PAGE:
OK that sounds like I’m giving them a pass, but I’m not. Other companies launched around the same time, tackling HDR, (with less than great success) but at least a couple of them provided firmware updates, as they “figured it out.” The best example is probably Epson who upgraded their first gen projectors, twice. Their “final solution” for that series, however, still doesn’t handle HDR quite as well as their most recent models despite signficant updates. Had BenQ attempted HDR, they could have improved it. BenQ has demonstrated in the past, that when needed they have put out firmware updates.

So, how good is the new HT9060, in handling HDR? To me, it seems especially good. Understand the trade-offs: Most HDR content “assumes” 1000 NITS brightness (I won’t get into that here, we’ve written about this). Few home theater/home entertainment projectors even exceed 300 NITS, so that means to get the best final picture you end up with something that falls between full HDR, and good old SDR (“standard” dynamic range). If projectors don’t use tone mapping or similar to adjust for the brightness shortage, you get a whole lot of “pop” (that’s HDR) for the brightest parts of scenes, then the rest ends up seeming dim. And no one likes that.

1080
Isle of Wight stage 1080 SDR content

 

Some projectors, I believe go a bit too far – end up with less “High” in their Dynamic Range. So less “pop”, but an overall brighter image. Still, good old SDR would have even less “pop”, and seem brighter still. That was a mild criticism I wrote about in that review.

The HT9060, by comparison, looks really good doing HDR, not quite as “SDR-like” as the less expensive BenQ. It is still a little brighter in the mids (so less difference from there to white), than, say the Epson 5050UB, but as I have compared both side by side, both are much closer in HDR handling to each other than The HT9060 is to the HT5550, or the Epson HC5050UB is to the original HC5040UB.

Bottom line on the BenQ HT9060’s HDR: Very competent! Works for me. I am curious though, JVC has just upgraded their HDR processing on their current models. Phil who recently reviewed the similarly priced JVC NX-7, is going to get a “second look” with the new firmware. Will it be no better, or even significantly better than the BenQ’s HDR handling? We’ll let you know.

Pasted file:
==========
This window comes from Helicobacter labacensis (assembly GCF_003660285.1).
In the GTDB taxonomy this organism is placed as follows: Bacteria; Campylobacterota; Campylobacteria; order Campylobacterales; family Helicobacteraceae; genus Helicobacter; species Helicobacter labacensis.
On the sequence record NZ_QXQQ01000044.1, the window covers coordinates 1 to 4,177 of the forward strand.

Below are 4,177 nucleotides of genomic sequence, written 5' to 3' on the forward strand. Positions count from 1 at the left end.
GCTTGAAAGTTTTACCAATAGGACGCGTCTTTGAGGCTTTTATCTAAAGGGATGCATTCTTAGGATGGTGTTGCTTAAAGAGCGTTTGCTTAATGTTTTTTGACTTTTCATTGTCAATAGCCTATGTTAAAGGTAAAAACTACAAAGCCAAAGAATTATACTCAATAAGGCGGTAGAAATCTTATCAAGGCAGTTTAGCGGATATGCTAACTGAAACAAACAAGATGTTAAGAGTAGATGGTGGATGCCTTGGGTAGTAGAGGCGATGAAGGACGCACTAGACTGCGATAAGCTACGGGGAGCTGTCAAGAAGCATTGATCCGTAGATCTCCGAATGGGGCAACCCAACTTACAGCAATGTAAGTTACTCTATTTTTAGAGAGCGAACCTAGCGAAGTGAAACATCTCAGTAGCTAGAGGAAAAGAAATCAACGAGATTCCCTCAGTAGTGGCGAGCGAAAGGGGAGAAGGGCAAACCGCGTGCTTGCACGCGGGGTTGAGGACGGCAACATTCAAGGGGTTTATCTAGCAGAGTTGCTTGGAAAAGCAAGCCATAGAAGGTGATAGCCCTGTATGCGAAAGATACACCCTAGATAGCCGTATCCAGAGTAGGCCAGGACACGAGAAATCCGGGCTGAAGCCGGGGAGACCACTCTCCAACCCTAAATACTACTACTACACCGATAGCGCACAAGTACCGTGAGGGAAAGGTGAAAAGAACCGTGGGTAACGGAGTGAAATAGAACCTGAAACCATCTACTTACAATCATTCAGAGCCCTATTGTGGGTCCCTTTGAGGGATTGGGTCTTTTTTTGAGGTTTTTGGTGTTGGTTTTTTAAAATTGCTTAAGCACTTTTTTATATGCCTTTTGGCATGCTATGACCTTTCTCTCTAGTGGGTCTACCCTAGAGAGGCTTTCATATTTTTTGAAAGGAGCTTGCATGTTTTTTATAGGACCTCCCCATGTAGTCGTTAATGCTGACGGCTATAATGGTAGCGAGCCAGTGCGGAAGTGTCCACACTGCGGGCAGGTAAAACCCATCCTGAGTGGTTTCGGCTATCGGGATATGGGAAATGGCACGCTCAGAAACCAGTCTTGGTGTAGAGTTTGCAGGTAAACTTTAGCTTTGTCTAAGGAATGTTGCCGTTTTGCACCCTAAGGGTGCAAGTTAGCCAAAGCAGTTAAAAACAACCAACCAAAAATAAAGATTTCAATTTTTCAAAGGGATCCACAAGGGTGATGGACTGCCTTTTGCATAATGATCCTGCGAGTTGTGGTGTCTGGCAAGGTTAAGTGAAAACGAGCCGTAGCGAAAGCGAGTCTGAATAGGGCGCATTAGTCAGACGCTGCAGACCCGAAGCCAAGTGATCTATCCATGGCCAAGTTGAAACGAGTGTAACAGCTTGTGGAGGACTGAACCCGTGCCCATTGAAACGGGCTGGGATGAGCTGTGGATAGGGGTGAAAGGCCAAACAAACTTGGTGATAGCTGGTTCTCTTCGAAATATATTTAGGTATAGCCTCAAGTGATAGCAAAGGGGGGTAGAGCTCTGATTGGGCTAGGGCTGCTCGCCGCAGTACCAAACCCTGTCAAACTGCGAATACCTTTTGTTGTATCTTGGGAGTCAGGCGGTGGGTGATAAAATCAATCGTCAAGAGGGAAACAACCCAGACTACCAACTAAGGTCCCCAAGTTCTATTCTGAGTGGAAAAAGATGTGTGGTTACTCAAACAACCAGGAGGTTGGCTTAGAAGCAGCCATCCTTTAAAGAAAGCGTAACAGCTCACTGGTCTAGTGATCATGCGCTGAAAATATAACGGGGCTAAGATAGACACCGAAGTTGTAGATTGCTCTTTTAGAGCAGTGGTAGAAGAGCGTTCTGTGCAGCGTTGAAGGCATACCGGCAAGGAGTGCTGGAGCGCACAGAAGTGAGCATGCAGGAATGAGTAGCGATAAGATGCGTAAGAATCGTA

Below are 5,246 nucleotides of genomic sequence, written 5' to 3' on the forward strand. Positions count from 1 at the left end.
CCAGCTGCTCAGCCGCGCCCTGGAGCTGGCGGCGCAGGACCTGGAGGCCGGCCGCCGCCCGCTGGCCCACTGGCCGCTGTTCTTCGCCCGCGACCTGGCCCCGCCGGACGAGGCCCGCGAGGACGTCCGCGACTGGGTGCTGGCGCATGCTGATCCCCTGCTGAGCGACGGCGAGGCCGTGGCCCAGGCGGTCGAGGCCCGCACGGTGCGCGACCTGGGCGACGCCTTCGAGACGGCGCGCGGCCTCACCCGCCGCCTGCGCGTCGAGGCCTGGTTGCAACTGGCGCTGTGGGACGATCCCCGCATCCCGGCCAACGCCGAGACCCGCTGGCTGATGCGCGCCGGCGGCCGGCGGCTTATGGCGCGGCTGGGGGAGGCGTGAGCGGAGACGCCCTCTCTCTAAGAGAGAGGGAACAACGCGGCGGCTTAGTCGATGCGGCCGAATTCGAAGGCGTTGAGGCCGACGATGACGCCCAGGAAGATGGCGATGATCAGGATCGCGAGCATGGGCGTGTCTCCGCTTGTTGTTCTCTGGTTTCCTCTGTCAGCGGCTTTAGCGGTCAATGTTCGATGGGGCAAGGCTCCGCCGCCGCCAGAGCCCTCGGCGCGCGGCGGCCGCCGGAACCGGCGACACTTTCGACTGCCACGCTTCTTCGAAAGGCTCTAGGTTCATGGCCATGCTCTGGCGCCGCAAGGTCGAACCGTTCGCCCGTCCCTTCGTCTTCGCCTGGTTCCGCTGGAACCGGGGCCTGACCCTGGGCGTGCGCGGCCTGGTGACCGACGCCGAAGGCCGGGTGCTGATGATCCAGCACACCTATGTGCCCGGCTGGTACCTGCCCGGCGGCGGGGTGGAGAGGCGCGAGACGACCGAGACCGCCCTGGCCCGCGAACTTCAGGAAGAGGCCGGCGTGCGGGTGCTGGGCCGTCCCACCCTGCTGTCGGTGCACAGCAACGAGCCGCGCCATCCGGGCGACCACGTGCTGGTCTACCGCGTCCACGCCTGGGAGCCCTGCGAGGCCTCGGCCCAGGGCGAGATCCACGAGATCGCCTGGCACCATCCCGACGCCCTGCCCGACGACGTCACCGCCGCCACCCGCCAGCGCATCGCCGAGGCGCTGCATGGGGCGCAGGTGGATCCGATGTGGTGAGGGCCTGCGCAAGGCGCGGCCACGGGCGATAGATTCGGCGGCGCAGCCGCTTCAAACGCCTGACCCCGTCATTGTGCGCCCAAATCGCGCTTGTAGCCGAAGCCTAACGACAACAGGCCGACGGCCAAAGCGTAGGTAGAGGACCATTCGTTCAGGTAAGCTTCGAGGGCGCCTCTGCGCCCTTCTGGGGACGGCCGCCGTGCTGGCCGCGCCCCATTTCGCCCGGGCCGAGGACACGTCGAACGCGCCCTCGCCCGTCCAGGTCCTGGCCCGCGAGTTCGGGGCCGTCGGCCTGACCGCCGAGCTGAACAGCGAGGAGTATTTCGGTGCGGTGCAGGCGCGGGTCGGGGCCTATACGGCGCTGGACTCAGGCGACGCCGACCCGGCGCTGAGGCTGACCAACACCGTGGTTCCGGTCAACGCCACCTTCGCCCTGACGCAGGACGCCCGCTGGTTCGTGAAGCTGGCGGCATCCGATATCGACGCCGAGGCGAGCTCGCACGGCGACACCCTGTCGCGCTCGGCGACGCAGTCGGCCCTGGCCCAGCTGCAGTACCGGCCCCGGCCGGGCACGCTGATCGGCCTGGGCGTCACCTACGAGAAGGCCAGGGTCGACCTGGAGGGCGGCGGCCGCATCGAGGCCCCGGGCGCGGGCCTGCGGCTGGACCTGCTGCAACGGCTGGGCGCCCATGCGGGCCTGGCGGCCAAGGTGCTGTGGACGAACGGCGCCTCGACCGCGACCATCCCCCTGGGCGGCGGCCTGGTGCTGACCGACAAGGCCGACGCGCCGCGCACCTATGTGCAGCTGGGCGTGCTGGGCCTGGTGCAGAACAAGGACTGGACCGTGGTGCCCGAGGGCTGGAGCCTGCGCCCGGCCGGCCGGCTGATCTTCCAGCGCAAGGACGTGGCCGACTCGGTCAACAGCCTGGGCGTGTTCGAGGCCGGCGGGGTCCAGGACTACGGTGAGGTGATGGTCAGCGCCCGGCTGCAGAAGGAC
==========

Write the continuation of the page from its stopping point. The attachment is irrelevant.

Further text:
P3 Color Space

P3 color space example
Close up of 4K HDR scene from Journey to the South Pacific. Rich colors from the expanded P3 color space

In a perfect 4K world we use a picture standard called BT.2020 (which is the standard for movie theaters). The standard, is tough to achieve, so that within it we normally talk about P3 color, a color space or color gamut not quite as large, but the first major color standard for consumers since REC709, which has been in use for decades! Some of the lower cost projectors attempt P3 color, while others just claim REC709 (or close to it).

This BenQ claims 98% of P3 which would be exceptional. Of the lamp based projectors those getting closest are 3LCD models from Epson and LCoS projectors from JVC and Sony. Epson, for example claims 95% of P3 for four of their models. Our calibrator found that Epson got close – with 92% on the weakest of the six primary and secondary colors.  Those others – JVC and Sony, are also in that type of range – approaching P3 color.

Justin our calibrator, was impressed. While the HT9060 didn’t achieve its claimed 98% of P3, it did hit 97%.  That’s color performance well beyond projectors barely doing REC709! And better than any lamp based projector we’ve reviewed to date.